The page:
Golf for Women magazine explains the back nine and specifically the last three holes of the Ocean Course very well - "This rugged beauty, perched on a bluff overlooking an awe-inspiring stretch of the Pacific serves up ocean views on several holes." 

Bottom line - the Ocean Course is very player friendly, with some fun holes, and three of the best holes we've played.

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Course Slope & Ratings

Tee Box Yardage Rating Slope
Black 6,839 131.0 72
Gold 6,303 128.0 70
Blue 6,043 126.0 69
White 5,461 120.0 66
Red 4,872 119.0 69

Course Information

Course Architect:
Arthur Hills
Greens Type:
Poa Annua
Greens Condition
9.0
Greens Difficulty
7.5
GPS:
No
Walkable:
Yes
Scorecard
Course Map
Beware of water on 4 holes and the 75 sand traps.

Texas Outside Rating

Overall Rating:
8.6 out of 10
Beauty:
9.0
Difficulty:
8.0
Variety:
7.8
Fun to Play:
9.0
Value:
8.0
Condition:
9.5
Front Nine Rating:
8.5
Back Nine Rating:
9.0
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FEES & AMENITIES

Approximate Weekend
Rates:
$95.00 to $205.00

The service and amenities at Half Moon Bay Golf Links are first class all the way from the bag boys to the cart ladies. The pro shop is well stocked, the restaurant and bar are excellent, and the practice facilities are very good.

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Here's How Texas Outside Determines the Scorecard Rating

The Texas Outside rating scale ranges from 1 to 10 – a perfect 10 course would be something like this:  links along a cliff overlooking the Pacific ocean and bordered by tall trees; lush fairways on rolling hills with lots of natural hazards; water (which is crystal clear) on most of the holes; immaculate greens (but they are undulating and tough); lots of variety and character (each hole is completely different and includes blind shots, elevation changes, doglegs, and significant challenges); perfectly manicured traps with the whitest and prettiest sand you’ve ever seen; a nice club house with great food and a 19th hole; a GPS; plenty of beverage carts or your own cooler and ice; and it only costs $40 bucks! What this means is that you probably won’t find any 10s in Texas – try Cabo San Lucas, Pebble Beach, or some of the Hawaii courses!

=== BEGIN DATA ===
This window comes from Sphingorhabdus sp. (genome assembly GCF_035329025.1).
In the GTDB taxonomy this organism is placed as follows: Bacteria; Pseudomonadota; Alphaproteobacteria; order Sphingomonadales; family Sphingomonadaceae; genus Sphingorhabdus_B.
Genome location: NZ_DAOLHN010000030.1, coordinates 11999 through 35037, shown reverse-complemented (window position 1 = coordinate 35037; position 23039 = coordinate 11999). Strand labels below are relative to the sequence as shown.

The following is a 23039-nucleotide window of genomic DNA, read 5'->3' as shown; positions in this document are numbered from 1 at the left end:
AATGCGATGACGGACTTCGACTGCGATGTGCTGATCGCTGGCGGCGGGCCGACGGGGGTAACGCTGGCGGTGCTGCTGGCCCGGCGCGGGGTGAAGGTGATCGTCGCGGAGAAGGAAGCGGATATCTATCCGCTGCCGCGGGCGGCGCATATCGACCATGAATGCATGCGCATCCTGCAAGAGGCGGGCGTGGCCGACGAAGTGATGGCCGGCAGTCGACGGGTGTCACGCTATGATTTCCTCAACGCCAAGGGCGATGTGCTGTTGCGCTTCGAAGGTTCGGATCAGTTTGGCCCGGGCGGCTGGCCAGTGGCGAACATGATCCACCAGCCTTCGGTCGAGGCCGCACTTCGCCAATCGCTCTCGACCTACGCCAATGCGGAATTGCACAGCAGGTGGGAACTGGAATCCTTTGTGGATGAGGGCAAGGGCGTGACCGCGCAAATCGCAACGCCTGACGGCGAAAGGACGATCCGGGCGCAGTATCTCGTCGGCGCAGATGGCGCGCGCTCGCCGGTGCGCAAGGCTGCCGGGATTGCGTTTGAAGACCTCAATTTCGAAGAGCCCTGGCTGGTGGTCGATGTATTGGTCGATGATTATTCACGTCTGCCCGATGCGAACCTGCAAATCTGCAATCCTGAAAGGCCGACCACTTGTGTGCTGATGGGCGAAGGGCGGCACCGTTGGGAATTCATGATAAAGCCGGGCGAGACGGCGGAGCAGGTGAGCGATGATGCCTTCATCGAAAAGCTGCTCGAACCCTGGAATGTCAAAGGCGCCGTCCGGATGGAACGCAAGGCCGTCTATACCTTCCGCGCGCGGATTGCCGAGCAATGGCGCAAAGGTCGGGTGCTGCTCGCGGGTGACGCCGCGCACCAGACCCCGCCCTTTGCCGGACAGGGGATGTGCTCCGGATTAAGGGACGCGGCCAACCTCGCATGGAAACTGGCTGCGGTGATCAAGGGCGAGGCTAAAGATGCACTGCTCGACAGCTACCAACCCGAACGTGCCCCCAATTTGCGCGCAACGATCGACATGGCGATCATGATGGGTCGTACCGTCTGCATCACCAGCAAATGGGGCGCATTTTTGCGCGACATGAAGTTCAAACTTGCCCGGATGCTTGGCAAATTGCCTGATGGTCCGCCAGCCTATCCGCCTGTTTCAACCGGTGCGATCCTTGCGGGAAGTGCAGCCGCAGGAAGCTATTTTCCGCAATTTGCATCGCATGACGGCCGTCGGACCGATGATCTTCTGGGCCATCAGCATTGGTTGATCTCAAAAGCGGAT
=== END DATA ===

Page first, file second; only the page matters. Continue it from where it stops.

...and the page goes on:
Texas Outside rates courses on the following:

  • Beauty – tall trees, rolling hills, beautiful houses, waterfalls, and similar stuff would score high; a 1 would be flat, bushes or cactus instead of trees, and some grass but mostly weeds
  • Difficulty – a straight, 300 yard par 4 with no traps or hazards, no out of bounds or water would probably get a 1; if it is a 460 yard par 4 over two ravines, with water along one side, natural hazards on the other, strategically placed traps or that dreaded tree right in the middle of the fairway, we are talking a 10. 
  • Variety – what would you give a course where all the holes looked and played exactly the same (“I thought we just played that hole!”); were side-by-side, which is good for finding or dodging other people’s balls, but not much fun; and you can see the flag from every tee box?  That’s right, it gets a 1.
  • Fun Scale – a 10 is where you walk off the course and say “now that was fun” and you can’t wait to get back, or you immediately turn around and play another 18 holes
  • Value – a 5 is $50 to $60, a 10 is $20 to $30, and 1 is $200 or so – of course all of this is dependent upon how you liked the course.  For example, if a run down, boring municipal course, with six players on each hole was only $10; it would still get a value rating of 1.
  • Condition – this one’s pretty easy – what condition are the fairways. A 10 commands very lush perfectly manicured fairways, compared to a 1, which has fire ants, weeds, and more dirt than grass!
  • Condition of Greens and Difficulty – very hard to read greens with lots of undulation and tough pin placement, rate very high on the difficulty scale.  Condition is self-explanatory.  

All of the above determines the overall score for the golf course.  In other words, we like courses that are pretty, fun, very challenging with a lot of variety, and fairways and greens in excellent condition – all for $40.  We also tend to play the courses that are affordable for the masses, which means in the $30 to $80 range. We rate hard and we haven’t found a 10 in Texas yet – don’t worry we haven’t given up and we’re still looking.